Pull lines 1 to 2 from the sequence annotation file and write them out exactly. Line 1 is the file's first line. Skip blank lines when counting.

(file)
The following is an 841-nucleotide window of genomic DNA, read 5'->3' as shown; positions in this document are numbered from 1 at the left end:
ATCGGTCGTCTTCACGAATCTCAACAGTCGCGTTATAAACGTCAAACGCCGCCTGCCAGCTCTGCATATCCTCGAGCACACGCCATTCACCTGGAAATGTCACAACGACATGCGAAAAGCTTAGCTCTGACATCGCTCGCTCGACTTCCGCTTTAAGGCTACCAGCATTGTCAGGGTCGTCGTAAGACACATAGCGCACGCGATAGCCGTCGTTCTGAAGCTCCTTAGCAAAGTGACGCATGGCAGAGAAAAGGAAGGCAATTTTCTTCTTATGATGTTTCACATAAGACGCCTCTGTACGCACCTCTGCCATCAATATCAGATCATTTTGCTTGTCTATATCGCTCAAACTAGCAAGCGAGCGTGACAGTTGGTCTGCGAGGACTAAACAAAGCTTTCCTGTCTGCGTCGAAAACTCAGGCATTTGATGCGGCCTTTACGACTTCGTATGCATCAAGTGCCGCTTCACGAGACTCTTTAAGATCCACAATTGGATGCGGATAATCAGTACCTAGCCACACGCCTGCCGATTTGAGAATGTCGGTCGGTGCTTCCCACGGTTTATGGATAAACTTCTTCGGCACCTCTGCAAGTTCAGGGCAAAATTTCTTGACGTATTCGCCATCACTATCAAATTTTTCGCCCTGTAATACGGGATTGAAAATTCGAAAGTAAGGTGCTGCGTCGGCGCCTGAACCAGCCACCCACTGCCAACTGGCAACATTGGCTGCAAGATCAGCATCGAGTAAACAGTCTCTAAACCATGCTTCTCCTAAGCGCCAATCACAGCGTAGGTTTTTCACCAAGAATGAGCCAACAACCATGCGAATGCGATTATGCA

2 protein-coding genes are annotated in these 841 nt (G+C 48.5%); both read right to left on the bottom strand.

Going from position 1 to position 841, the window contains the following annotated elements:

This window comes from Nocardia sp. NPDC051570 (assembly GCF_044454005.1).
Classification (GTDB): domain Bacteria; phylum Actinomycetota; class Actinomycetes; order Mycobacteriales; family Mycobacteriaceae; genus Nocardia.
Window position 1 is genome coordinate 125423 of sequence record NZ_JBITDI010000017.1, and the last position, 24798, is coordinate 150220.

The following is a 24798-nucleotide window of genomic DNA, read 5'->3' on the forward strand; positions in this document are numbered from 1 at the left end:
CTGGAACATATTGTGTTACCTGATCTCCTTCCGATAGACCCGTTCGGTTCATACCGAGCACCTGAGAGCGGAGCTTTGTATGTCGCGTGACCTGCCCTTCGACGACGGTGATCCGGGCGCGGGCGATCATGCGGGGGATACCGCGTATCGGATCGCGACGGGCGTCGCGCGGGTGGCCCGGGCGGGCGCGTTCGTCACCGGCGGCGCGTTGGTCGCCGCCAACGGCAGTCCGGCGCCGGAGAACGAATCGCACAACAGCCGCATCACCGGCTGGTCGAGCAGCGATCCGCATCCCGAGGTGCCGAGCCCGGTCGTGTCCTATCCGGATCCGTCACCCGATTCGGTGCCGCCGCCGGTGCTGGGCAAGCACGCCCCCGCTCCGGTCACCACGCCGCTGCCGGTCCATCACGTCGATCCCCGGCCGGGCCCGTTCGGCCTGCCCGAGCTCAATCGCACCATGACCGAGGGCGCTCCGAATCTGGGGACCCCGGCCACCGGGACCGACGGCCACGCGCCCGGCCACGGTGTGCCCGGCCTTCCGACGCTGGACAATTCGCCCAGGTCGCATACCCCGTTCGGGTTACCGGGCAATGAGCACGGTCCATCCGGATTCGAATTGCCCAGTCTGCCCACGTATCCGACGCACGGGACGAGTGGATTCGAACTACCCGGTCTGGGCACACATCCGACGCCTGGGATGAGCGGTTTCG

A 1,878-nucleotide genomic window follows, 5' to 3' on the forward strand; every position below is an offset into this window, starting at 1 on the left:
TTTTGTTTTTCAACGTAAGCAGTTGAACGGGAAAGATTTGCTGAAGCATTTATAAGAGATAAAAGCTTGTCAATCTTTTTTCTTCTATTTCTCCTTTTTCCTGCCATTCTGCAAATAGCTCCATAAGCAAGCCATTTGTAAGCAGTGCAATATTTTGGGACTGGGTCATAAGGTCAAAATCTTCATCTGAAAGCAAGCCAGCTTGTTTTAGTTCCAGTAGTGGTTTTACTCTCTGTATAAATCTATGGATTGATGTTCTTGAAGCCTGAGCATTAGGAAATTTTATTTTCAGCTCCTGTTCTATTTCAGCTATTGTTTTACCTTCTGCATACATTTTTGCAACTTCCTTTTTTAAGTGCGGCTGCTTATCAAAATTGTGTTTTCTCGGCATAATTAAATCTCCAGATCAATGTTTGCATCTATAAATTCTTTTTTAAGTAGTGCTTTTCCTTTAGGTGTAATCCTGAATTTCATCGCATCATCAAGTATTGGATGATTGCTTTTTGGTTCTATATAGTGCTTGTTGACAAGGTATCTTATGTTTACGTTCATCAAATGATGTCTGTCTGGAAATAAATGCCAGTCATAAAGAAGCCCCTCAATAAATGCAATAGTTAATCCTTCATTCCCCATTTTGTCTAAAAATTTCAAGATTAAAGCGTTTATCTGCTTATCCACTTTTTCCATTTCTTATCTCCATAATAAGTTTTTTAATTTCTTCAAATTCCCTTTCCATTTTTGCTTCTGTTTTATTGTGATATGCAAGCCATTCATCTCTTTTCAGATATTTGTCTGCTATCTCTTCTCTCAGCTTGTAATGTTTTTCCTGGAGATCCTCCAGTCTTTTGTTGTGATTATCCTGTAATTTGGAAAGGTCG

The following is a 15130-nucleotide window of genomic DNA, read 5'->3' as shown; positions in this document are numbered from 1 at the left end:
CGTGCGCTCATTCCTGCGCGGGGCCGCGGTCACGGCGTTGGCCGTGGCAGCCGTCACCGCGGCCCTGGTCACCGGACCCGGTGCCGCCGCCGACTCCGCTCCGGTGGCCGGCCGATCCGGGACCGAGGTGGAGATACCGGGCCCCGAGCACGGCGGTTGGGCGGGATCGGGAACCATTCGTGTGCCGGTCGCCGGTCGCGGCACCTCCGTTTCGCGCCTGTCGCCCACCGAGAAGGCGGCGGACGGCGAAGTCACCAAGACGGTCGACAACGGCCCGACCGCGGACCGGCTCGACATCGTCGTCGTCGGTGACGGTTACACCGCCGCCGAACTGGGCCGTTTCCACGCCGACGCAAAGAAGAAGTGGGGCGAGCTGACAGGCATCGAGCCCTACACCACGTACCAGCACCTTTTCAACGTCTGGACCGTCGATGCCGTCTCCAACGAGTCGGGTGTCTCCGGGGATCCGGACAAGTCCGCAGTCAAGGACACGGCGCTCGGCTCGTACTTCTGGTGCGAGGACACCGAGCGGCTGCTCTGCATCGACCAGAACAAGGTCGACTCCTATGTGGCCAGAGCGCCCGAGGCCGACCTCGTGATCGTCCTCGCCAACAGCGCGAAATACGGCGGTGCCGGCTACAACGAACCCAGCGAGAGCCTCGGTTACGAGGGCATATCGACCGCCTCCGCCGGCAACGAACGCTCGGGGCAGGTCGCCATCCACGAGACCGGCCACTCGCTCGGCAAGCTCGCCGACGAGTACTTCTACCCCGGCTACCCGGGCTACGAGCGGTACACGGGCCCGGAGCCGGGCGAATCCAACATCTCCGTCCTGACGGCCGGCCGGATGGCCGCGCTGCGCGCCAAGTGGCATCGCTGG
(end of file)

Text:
The following is an 841-nucleotide window of genomic DNA, read 5'->3' as shown; positions in this document are numbered from 1 at the left end:
ATCGGTCGTCTTCACGAATCTCAACAGTCGCGTTATAAACGTCAAACGCCGCCTGCCAGCTCTGCATATCCTCGAGCACACGCCATTCACCTGGAAATGTCACAACGACATGCGAAAAGCTTAGCTCTGACATCGCTCGCTCGACTTCCGCTTTAAGGCTACCAGCATTGTCAGGGTCGTCGTAAGACACATAGCGCACGCGATAGCCGTCGTTCTGAAGCTCCTTAGCAAAGTGACGCATGGCAGAGAAAAGGAAGGCAATTTTCTTCTTATGATGTTTCACATAAGACGCCTCTGTACGCACCTCTGCCATCAATATCAGATCATTTTGCTTGTCTATATCGCTCAAACTAGCAAGCGAGCGTGACAGTTGGTCTGCGAGGACTAAACAAAGCTTTCCTGTCTGCGTCGAAAACTCAGGCATTTGATGCGGCCTTTACGACTTCGTATGCATCAAGTGCCGCTTCACGAGACTCTTTAAGATCCACAATTGGATGCGGATAATCAGTACCTAGCCACACGCCTGCCGATTTGAGAATGTCGGTCGGTGCTTCCCACGGTTTATGGATAAACTTCTTCGGCACCTCTGCAAGTTCAGGGCAAAATTTCTTGACGTATTCGCCATCACTATCAAATTTTTCGCCCTGTAATACGGGATTGAAAATTCGAAAGTAAGGTGCTGCGTCGGCGCCTGAACCAGCCACCCACTGCCAACTGGCAACATTGGCTGCAAGATCAGCATCGAGTAAACAGTCTCTAAACCATGCTTCTCCTAAGCGCCAATCACAGCGTAGGTTTTTCACCAAGAATGAGCCAACAACCATGCGAATGCGATTATGCA